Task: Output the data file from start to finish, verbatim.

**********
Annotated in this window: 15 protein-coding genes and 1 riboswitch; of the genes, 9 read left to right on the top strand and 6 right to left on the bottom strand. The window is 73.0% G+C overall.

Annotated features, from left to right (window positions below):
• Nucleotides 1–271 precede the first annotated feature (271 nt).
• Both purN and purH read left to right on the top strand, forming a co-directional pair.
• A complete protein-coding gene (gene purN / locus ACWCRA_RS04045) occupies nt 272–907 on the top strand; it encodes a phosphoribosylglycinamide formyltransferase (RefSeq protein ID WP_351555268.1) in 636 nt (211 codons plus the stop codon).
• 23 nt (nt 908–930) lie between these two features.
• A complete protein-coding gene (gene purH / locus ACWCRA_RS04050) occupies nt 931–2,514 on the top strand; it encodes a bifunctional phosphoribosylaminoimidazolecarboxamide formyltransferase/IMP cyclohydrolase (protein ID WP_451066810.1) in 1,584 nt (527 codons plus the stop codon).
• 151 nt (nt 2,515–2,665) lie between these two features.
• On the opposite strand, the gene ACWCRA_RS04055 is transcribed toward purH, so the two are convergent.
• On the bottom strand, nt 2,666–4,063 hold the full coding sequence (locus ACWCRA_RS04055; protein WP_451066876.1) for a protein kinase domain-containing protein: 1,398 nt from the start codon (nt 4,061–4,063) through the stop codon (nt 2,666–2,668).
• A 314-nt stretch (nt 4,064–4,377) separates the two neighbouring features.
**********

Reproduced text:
Annotated in this window: 15 protein-coding genes and 1 riboswitch; of the genes, 9 read left to right on the top strand and 6 right to left on the bottom strand. The window is 73.0% G+C overall.

Annotated features, from left to right (window positions below):
• Nucleotides 1–271 precede the first annotated feature (271 nt).
• Both purN and purH read left to right on the top strand, forming a co-directional pair.
• A complete protein-coding gene (gene purN / locus ACWCRA_RS04045) occupies nt 272–907 on the top strand; it encodes a phosphoribosylglycinamide formyltransferase (RefSeq protein ID WP_351555268.1) in 636 nt (211 codons plus the stop codon).
• 23 nt (nt 908–930) lie between these two features.
• A complete protein-coding gene (gene purH / locus ACWCRA_RS04050) occupies nt 931–2,514 on the top strand; it encodes a bifunctional phosphoribosylaminoimidazolecarboxamide formyltransferase/IMP cyclohydrolase (protein ID WP_451066810.1) in 1,584 nt (527 codons plus the stop codon).
• 151 nt (nt 2,515–2,665) lie between these two features.
• On the opposite strand, the gene ACWCRA_RS04055 is transcribed toward purH, so the two are convergent.
• On the bottom strand, nt 2,666–4,063 hold the full coding sequence (locus ACWCRA_RS04055; protein WP_451066876.1) for a protein kinase domain-containing protein: 1,398 nt from the start codon (nt 4,061–4,063) through the stop codon (nt 2,666–2,668).
• A 314-nt stretch (nt 4,064–4,377) separates the two neighbouring features.